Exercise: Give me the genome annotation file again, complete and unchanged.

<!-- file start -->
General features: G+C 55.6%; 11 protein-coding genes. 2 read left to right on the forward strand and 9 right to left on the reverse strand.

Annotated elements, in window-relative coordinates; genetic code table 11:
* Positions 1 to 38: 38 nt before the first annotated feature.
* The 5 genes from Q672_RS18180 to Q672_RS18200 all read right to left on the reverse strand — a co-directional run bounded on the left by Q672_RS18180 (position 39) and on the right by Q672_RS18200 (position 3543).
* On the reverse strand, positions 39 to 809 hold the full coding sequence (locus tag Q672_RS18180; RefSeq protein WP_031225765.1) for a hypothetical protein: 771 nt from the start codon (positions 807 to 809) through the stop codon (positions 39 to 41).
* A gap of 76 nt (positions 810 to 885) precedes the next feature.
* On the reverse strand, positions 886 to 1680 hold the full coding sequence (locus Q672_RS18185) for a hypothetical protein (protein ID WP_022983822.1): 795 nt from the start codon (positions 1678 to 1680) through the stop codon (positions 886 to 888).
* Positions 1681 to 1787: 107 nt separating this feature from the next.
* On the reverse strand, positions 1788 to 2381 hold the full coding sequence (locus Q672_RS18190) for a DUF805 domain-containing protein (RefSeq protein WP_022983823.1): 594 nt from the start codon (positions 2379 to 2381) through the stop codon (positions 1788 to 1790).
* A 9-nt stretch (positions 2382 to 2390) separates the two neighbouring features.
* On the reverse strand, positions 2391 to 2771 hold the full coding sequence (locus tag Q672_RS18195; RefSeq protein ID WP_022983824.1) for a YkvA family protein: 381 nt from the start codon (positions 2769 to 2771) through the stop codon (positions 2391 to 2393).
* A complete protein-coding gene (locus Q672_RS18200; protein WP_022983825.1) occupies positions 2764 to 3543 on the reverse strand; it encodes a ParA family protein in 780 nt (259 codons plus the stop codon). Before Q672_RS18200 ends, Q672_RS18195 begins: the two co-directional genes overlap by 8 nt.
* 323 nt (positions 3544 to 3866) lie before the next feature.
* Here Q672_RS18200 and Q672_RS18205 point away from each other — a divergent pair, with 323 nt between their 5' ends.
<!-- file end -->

General features: G+C 55.6%; 11 protein-coding genes. 2 read left to right on the forward strand and 9 right to left on the reverse strand.

Annotated elements, in window-relative coordinates; genetic code table 11:
* Positions 1 to 38: 38 nt before the first annotated feature.
* The 5 genes from Q672_RS18180 to Q672_RS18200 all read right to left on the reverse strand — a co-directional run bounded on the left by Q672_RS18180 (position 39) and on the right by Q672_RS18200 (position 3543).
* On the reverse strand, positions 39 to 809 hold the full coding sequence (locus tag Q672_RS18180; RefSeq protein WP_031225765.1) for a hypothetical protein: 771 nt from the start codon (positions 807 to 809) through the stop codon (positions 39 to 41).
* A gap of 76 nt (positions 810 to 885) precedes the next feature.
* On the reverse strand, positions 886 to 1680 hold the full coding sequence (locus Q672_RS18185) for a hypothetical protein (protein ID WP_022983822.1): 795 nt from the start codon (positions 1678 to 1680) through the stop codon (positions 886 to 888).
* Positions 1681 to 1787: 107 nt separating this feature from the next.
* On the reverse strand, positions 1788 to 2381 hold the full coding sequence (locus Q672_RS18190) for a DUF805 domain-containing protein (RefSeq protein WP_022983823.1): 594 nt from the start codon (positions 2379 to 2381) through the stop codon (positions 1788 to 1790).
* A 9-nt stretch (positions 2382 to 2390) separates the two neighbouring features.
* On the reverse strand, positions 2391 to 2771 hold the full coding sequence (locus tag Q672_RS18195; RefSeq protein ID WP_022983824.1) for a YkvA family protein: 381 nt from the start codon (positions 2769 to 2771) through the stop codon (positions 2391 to 2393).
* A complete protein-coding gene (locus Q672_RS18200; protein WP_022983825.1) occupies positions 2764 to 3543 on the reverse strand; it encodes a ParA family protein in 780 nt (259 codons plus the stop codon). Before Q672_RS18200 ends, Q672_RS18195 begins: the two co-directional genes overlap by 8 nt.
* 323 nt (positions 3544 to 3866) lie before the next feature.
* Here Q672_RS18200 and Q672_RS18205 point away from each other — a divergent pair, with 323 nt between their 5' ends.